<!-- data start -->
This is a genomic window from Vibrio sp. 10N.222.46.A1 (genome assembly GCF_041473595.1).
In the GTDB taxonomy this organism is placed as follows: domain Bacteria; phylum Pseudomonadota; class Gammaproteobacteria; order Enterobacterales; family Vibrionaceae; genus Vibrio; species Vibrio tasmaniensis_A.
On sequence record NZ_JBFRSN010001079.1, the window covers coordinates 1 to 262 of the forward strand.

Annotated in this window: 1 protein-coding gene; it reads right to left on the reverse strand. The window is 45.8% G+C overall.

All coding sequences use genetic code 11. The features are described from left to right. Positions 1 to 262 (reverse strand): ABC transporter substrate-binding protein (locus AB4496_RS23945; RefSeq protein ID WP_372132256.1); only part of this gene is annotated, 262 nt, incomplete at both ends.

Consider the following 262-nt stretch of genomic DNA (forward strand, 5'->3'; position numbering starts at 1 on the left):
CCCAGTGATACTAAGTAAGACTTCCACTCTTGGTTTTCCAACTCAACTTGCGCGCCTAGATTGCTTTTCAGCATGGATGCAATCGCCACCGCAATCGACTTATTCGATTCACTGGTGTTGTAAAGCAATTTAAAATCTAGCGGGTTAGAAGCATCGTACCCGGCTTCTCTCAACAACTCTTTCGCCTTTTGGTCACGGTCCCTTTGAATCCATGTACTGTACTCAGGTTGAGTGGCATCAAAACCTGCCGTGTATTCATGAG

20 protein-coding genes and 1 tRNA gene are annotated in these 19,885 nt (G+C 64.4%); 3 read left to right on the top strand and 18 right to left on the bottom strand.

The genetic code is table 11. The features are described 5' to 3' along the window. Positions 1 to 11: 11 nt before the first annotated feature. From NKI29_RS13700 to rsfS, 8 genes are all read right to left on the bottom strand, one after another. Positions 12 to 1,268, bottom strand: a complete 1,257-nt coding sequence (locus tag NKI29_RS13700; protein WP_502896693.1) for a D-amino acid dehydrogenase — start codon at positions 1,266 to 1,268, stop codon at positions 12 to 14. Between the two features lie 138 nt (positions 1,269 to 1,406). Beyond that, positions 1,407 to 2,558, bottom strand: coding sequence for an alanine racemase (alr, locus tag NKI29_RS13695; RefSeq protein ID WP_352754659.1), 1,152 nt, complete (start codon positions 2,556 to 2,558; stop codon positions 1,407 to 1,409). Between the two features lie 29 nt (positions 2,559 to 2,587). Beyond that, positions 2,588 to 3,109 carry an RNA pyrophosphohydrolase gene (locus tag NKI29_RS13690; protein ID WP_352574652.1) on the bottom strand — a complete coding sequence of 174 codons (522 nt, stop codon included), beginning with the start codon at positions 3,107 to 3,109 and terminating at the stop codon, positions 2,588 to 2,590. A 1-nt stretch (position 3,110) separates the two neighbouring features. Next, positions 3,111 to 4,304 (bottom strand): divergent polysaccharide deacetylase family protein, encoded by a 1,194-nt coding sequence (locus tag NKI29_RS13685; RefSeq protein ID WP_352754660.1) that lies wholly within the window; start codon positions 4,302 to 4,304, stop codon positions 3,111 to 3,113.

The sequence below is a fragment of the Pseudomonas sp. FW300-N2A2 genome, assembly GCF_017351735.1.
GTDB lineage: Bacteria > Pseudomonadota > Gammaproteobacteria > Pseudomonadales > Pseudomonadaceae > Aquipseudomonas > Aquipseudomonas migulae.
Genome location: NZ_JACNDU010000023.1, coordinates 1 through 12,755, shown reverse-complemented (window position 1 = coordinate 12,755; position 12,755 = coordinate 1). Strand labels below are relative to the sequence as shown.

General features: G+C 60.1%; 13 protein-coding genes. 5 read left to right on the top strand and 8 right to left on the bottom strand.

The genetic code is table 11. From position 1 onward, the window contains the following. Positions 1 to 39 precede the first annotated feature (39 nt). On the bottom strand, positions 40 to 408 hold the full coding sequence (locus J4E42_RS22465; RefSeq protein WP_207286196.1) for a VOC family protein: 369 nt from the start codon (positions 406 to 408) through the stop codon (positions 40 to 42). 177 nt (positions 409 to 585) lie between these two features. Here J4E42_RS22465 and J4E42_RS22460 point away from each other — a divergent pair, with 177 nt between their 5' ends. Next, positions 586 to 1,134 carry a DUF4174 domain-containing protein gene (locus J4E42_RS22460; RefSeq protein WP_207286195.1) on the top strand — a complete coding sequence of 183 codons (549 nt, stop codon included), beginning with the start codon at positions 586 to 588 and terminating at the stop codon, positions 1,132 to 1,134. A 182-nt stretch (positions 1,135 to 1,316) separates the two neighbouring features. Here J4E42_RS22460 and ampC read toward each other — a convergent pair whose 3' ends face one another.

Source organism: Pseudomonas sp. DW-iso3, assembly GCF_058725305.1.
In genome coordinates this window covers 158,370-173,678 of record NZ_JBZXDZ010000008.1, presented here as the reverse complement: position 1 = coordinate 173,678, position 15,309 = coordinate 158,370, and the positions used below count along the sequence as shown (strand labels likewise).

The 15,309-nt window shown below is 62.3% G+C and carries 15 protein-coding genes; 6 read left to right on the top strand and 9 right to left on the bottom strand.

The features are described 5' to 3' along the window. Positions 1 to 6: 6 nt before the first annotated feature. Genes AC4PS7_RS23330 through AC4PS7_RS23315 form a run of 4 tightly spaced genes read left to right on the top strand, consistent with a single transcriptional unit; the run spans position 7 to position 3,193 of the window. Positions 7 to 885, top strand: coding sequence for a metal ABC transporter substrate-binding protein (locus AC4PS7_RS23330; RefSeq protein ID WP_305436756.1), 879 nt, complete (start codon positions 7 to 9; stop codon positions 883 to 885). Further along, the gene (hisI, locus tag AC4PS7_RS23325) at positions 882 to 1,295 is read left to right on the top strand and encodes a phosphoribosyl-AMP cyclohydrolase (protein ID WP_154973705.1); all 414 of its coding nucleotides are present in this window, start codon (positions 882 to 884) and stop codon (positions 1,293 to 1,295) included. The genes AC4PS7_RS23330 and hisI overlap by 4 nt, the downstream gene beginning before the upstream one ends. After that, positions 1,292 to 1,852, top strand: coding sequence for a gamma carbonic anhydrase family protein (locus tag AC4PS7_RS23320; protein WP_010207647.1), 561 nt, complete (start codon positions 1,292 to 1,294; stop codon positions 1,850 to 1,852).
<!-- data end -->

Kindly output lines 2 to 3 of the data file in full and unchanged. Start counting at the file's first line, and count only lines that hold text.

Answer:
In the GTDB taxonomy this organism is placed as follows: domain Bacteria; phylum Pseudomonadota; class Gammaproteobacteria; order Enterobacterales; family Vibrionaceae; genus Vibrio; species Vibrio tasmaniensis_A.
On sequence record NZ_JBFRSN010001079.1, the window covers coordinates 1 to 262 of the forward strand.